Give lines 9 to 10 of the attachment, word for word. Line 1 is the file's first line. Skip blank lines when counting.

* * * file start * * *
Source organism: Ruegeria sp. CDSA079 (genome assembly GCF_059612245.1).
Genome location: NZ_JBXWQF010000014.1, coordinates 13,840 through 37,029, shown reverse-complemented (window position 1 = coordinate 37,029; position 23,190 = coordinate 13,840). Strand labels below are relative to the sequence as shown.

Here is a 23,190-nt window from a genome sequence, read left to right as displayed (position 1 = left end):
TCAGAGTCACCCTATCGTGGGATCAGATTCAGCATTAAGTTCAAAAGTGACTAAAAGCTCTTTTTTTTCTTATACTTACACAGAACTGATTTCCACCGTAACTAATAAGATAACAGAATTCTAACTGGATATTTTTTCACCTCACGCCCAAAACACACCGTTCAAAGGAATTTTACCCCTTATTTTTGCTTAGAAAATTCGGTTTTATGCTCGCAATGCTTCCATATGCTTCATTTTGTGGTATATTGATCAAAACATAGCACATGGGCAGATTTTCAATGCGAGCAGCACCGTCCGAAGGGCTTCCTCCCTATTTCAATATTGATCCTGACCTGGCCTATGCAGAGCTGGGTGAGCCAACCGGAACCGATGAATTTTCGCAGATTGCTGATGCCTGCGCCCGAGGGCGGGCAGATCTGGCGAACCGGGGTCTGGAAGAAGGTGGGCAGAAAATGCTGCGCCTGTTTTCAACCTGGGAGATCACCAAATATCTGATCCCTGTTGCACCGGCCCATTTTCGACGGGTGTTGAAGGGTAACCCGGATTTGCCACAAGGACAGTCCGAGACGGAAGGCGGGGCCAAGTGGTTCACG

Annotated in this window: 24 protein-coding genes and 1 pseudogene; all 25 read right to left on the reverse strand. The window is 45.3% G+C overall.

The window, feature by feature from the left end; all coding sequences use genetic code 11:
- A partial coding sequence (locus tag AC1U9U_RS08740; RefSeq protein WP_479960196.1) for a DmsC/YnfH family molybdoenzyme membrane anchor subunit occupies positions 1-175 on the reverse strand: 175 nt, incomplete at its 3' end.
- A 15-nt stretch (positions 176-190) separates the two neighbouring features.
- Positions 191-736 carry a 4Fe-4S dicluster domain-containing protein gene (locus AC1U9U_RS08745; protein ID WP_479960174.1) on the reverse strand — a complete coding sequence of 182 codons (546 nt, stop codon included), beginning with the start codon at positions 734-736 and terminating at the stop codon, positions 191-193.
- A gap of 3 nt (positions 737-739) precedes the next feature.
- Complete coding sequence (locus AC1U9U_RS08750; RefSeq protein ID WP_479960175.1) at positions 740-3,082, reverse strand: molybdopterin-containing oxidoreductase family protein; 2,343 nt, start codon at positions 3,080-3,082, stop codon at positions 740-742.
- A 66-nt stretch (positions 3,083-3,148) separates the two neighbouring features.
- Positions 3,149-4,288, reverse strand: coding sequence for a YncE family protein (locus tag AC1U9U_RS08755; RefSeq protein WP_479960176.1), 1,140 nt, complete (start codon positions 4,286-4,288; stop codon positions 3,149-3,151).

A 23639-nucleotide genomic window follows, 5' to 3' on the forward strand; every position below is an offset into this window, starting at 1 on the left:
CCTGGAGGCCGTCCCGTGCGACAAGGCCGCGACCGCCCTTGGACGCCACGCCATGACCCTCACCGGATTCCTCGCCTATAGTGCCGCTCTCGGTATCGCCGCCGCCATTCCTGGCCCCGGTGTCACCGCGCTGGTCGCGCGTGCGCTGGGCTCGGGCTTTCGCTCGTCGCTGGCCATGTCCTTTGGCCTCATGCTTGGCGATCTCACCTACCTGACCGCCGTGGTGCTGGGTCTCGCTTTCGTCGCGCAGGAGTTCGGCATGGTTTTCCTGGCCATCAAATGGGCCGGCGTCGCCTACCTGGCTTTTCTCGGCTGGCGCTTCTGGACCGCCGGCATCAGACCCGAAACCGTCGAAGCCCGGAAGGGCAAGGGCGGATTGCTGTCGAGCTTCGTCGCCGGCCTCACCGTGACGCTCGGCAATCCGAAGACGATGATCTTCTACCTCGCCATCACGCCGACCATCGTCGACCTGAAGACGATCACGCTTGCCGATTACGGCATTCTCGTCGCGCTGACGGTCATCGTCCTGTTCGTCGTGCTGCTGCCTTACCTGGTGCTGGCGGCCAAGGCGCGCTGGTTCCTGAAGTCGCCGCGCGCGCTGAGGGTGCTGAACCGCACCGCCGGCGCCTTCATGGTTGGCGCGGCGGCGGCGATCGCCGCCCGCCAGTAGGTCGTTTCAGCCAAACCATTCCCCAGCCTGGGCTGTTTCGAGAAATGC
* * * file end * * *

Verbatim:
- Positions 191-736 carry a 4Fe-4S dicluster domain-containing protein gene (locus AC1U9U_RS08745; protein ID WP_479960174.1) on the reverse strand — a complete coding sequence of 182 codons (546 nt, stop codon included), beginning with the start codon at positions 734-736 and terminating at the stop codon, positions 191-193.
- A gap of 3 nt (positions 737-739) precedes the next feature.